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Discussion Starter · #1 ·
We have our approved non-lucrative visa (US pension) with the required health coverage but we want to travel around Spain until we find the right place. We don't want to make that decision until after three or four months of travel.
When you apply for residency you need to register at a town hall to get the Padron and then to the Oficina de Extranjeros but we don't know where to start. We would like to start in Barcelona but then start traveling the country.
How can we apply for residency using temporary accommodations?
 

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We have our approved non-lucrative visa (US pension) with the required health coverage but we want to travel around Spain until we find the right place. We don't want to make that decision until after three or four months of travel.
When you apply for residency you need to register at a town hall to get the Padron and then to the Oficina de Extranjeros but we don't know where to start. We would like to start in Barcelona but then start traveling the country.
How can we apply for residency using temporary accommodations?
In order to register on the padrón you'll need a proper rental contract. Some town halls will accept a 3 month contract, some will insist on a proper 3 year residential contract.

You'll have to hope that where you register accepts a short contract, & that you can persuade the property owner to give you the same.
 

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Discussion Starter · #3 ·
In order to register on the padrón you'll need a proper rental contract. Some town halls will accept a 3 month contract, some will insist on a proper 3 year residential contract.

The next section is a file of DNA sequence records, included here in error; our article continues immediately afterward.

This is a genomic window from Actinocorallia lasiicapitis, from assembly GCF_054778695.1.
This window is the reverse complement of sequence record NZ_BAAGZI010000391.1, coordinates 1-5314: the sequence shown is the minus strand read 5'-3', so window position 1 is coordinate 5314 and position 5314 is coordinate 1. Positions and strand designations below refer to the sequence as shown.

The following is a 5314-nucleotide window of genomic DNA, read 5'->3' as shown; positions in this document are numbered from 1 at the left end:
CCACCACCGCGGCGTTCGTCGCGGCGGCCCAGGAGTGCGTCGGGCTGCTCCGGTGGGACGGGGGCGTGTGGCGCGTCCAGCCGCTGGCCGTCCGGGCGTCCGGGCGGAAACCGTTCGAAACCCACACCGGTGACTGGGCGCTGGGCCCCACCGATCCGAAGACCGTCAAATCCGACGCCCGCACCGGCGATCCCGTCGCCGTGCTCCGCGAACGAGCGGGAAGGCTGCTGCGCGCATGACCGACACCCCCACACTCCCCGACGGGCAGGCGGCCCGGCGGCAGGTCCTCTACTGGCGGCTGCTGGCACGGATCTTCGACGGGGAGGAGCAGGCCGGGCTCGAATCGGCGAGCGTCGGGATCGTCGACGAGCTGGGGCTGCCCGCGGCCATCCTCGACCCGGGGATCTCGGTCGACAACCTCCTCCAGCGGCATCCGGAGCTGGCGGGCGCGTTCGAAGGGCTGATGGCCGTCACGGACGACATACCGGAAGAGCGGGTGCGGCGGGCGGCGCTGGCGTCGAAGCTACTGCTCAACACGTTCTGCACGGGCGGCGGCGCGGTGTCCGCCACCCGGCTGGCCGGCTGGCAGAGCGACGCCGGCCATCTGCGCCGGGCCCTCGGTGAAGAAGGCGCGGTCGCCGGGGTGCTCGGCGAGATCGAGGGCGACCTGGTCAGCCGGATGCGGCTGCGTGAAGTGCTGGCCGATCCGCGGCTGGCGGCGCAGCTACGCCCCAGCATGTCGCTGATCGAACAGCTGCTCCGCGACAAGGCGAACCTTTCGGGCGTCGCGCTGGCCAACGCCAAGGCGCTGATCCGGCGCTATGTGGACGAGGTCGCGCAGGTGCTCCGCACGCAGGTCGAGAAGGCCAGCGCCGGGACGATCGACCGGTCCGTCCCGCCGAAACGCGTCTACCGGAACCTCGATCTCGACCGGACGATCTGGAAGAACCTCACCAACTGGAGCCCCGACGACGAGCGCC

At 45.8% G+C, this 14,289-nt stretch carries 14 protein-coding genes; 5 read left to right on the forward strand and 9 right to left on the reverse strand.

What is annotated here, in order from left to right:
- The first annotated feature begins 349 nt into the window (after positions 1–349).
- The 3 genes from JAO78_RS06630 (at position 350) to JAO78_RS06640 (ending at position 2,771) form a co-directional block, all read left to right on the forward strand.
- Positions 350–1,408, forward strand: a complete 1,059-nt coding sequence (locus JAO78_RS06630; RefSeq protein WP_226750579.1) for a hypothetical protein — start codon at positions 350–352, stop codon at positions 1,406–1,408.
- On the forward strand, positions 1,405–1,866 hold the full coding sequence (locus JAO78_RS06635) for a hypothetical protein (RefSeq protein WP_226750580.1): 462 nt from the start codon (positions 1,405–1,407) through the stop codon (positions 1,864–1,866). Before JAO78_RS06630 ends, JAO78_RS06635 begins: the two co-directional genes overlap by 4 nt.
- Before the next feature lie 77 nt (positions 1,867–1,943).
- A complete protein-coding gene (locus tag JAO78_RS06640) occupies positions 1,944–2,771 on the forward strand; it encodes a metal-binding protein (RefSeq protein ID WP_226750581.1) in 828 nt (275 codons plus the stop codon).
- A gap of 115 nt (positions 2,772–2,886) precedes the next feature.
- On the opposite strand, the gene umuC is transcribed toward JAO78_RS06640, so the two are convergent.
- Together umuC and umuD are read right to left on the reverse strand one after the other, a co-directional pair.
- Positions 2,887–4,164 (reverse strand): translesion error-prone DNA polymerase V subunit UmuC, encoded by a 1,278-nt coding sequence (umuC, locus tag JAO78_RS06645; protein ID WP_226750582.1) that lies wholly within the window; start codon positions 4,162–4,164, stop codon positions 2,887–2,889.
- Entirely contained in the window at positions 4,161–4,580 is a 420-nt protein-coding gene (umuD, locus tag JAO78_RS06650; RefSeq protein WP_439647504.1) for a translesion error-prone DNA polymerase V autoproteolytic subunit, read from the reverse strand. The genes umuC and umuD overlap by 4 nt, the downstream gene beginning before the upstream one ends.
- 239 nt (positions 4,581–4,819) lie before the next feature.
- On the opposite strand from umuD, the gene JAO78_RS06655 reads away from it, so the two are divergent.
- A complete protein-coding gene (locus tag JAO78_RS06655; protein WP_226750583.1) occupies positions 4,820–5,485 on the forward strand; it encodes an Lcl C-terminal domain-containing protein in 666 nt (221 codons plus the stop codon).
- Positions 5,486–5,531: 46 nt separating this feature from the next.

You'll have to hope that where you register accepts a short contract, & that you can persuade the property owner to give you the same.
We are hoping that my cousin who has a friend in Spain can supply us with an "invitation letter" but its like putting them on the spot to sponsor us. We are self sufficient and don't want to be tied down to a location for a year.

Thanks for the reply
 

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We are hoping that my cousin who has a friend in Spain can supply us with an "invitation letter" but its like putting them on the spot to sponsor us. We are self sufficient and don't want to be tied down to a location for a year.

Thanks for the reply
Hmm - yes a bit iffy. The Town Hall would accept a letter saying that you live at that address. It wouldn't be a sponsorship in any way - but there could be repurcussions for the friend - & you - if anything went wrong & it were discovered to not be true.
 

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Discussion Starter · #5 ·
Hmm - yes a bit iffy. The Town Hall would accept a letter saying that you live at that address. It wouldn't be a sponsorship in any way - but there could be repurcussions for the friend - & you - if anything went wrong & it were discovered to not be true.
Absolutely correct

I guess I have to see how long i can delay the residency process by delaying the Padron which I believe is about 3 months.

Can the Padron be renewed for another 3 months?
 

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Absolutely correct

I guess I have to see how long i can delay the residency process by delaying the Padron which I believe is about 3 months.

Can the Padron be renewed for another 3 months?
I thought you had 3 months from your date of arrival to sort out your visa?